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Environment Agency refuses to share impact of Sevington Brexit lorry park in Ashford


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The Environment Agency has blocked the release of information about its views of a lorry park in Ashford on the grounds it could represent a global threat and might damage the environment.

It also cited commercial confidentiality and public safety to justify its refusal to disclose details of what - if any - concerns it had raised with the government about the proposed site.

Truckers started using the 66-acre site in January. Picture: Barry Goodwin
Truckers started using the 66-acre site in January. Picture: Barry Goodwin

The agency is an independent body that considers the impact of development and has powers to take action where there have been failures to comply with environmental regulations.

Responding to a request made under Freedom of Information law by KentOnline, the EA stated that disclosure of its views on the 66-acre post-Brexit park at Sevington represented a possible threat to “the world at large”.

It said: “Disclosure of these details would not contribute to sustainable development, nor to public health and safety; in fact we consider that the opposite is true, in that making technical detail available to the world at large would risk damage to the environment, and possibly a threat to human life and to property.

"Disclosure would adversely affect both public safety and commercial confidentiality.

"The disclosure of information relating to the construction, design, layout and operation of the Sevington Inland Border Facility is confidential and is capable of adversely affecting public safety.”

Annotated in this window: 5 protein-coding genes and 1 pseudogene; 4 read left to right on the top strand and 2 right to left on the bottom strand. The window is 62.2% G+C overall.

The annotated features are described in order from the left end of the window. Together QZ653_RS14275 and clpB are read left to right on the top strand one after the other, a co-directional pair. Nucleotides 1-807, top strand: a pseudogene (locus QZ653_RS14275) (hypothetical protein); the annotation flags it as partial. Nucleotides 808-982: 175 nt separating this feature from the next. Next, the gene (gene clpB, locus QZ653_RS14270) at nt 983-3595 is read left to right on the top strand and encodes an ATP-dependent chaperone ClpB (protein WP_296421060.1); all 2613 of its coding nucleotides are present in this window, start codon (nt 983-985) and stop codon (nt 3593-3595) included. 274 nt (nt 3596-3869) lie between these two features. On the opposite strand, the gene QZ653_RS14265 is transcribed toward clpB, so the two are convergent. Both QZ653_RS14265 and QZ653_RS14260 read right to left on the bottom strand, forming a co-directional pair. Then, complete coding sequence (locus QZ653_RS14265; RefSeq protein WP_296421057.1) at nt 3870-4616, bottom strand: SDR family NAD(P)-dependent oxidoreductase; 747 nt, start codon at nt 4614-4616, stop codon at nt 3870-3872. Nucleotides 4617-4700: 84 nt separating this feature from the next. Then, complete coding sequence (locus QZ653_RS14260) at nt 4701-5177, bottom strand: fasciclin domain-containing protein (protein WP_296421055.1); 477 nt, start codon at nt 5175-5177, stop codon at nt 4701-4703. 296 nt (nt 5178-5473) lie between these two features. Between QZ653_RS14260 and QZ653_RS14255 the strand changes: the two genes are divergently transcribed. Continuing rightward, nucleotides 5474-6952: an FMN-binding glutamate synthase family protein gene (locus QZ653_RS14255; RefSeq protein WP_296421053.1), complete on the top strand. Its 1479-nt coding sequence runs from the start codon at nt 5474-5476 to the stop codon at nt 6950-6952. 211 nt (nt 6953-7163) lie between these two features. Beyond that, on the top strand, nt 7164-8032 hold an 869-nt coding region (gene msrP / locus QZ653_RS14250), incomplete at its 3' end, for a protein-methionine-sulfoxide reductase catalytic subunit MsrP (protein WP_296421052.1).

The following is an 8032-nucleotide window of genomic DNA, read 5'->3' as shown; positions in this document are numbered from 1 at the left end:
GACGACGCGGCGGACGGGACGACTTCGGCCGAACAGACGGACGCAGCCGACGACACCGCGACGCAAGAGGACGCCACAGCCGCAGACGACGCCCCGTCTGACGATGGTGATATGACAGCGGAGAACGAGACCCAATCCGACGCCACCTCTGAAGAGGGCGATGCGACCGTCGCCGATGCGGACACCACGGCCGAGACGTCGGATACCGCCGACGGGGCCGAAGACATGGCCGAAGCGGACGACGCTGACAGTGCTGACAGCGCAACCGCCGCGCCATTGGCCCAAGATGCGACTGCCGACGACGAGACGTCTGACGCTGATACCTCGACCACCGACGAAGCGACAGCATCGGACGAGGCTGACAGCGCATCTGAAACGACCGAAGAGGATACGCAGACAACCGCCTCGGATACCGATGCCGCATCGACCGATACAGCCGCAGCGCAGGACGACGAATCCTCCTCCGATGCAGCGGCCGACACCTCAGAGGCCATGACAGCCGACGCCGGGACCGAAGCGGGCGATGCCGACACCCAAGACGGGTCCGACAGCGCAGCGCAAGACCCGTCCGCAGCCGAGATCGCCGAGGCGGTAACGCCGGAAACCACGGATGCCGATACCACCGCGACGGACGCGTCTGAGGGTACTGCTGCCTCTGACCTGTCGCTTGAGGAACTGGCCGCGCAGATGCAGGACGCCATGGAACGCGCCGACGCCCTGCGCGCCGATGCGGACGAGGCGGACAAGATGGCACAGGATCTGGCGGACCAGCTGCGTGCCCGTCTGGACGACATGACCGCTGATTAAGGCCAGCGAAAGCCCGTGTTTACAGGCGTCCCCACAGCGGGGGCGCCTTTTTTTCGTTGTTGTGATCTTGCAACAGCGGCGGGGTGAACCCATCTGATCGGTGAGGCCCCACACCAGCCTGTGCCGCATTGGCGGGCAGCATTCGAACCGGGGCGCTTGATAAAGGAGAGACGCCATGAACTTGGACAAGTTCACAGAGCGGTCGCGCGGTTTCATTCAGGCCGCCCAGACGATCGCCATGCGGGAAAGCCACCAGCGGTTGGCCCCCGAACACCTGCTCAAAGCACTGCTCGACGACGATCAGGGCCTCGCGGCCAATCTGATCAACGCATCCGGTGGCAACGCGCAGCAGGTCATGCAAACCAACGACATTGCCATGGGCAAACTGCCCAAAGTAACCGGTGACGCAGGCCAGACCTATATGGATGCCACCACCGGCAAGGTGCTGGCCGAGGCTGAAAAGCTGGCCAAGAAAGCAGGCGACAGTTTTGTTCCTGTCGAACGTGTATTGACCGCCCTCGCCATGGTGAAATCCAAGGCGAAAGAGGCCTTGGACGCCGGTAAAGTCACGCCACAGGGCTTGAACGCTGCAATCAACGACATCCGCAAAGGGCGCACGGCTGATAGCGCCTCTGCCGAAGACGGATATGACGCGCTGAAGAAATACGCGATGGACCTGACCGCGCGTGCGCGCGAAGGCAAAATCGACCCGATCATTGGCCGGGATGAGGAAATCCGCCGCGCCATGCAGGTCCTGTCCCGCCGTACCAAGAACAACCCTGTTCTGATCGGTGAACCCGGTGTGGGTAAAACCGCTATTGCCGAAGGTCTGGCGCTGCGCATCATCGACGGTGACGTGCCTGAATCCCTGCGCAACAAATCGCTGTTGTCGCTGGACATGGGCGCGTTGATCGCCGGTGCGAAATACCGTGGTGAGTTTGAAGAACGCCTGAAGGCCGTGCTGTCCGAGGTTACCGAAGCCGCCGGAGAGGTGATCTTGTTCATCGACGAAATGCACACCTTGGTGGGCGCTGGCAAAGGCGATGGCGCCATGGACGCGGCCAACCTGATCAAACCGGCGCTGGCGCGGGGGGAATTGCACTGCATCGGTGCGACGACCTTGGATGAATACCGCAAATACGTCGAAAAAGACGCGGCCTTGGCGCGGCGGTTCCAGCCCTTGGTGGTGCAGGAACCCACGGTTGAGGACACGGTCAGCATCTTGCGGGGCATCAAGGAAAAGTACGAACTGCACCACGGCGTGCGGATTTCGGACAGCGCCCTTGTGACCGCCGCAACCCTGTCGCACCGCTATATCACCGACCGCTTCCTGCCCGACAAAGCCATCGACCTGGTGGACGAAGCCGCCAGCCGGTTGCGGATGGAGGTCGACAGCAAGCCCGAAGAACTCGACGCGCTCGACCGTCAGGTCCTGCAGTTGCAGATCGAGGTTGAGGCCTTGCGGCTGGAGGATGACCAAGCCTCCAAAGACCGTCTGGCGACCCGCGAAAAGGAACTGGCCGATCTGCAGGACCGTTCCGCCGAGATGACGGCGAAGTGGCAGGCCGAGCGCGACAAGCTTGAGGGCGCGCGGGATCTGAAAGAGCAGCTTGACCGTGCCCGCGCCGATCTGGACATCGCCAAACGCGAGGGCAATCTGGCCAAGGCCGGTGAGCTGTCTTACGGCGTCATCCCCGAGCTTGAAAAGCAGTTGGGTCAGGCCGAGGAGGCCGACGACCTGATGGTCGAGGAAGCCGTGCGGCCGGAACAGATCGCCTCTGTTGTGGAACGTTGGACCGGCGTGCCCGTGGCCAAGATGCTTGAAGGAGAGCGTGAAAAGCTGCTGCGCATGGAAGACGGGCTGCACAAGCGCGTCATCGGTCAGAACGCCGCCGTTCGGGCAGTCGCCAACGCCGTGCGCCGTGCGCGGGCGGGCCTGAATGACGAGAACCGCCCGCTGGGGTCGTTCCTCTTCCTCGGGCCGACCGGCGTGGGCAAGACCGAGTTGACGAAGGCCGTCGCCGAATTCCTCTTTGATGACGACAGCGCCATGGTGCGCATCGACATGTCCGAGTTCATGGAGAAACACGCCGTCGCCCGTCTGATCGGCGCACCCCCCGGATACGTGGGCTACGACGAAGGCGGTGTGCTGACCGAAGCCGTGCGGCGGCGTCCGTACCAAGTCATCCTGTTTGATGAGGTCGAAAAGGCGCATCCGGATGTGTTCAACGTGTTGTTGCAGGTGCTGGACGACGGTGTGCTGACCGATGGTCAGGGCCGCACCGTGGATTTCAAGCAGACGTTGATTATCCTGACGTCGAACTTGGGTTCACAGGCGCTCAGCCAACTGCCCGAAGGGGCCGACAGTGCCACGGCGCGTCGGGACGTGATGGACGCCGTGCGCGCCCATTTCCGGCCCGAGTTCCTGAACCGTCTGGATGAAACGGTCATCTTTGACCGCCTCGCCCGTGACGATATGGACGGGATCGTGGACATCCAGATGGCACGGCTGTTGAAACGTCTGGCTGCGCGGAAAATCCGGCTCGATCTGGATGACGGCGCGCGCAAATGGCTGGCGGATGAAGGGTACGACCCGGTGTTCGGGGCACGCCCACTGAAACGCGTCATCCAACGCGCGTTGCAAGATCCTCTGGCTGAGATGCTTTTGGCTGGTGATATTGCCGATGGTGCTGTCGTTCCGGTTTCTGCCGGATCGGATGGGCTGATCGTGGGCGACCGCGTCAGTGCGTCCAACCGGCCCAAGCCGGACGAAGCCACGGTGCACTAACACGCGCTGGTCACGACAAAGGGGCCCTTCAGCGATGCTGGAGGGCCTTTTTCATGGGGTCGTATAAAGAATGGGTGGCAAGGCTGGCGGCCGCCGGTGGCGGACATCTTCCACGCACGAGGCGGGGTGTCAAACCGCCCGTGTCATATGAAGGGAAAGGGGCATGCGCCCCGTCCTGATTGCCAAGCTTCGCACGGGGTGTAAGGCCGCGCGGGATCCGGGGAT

The 'Sevington Inland Border Facility' from above. Picture: Esprit Drone Services
The 'Sevington Inland Border Facility' from above. Picture: Esprit Drone Services

It said it had taken into account representations made by contractors it had commissioned to investigate the potential impact of the development of the site that became fully operational last month.

Its response said that having done so, it was invoking exemptions that permitted authorities to withhold information which “if disclosed would adversely affect the confidentiality of commercial or industrial information to protect a legitimate economic interest".

It elaborated the grounds of refusal by suggesting that while provision of information could “contribute to the debate of issues and lead to greater public participation in environmental decision-making, but here we do not consider that this is relevant".

The site is one of a number set up by the government as an inland border facility, primarily to carry out customs checks but it could also be used as a lorry park in the event of disruption at the Channel ports.

It operates around the clock with customs checks carried out in sheds.

The facility is next to Junction 10a of the M20. Picture: Barry Goodwin
The facility is next to Junction 10a of the M20. Picture: Barry Goodwin

The site did not require planning permission but instead was set up under what is known as a Special Development Order, effectively bypassing the normal consultation process.

The Department for Transport bought the site from the pension company Aviva but is not using the entire land for its holding facility.

The DfT has also rejected a separate request by KentOnline to release details about the environmental impact. It recently turned down an appeal made against its original refusal to disclose information, saying it was not in the public interest.

Read more: All the latest news from Ashford

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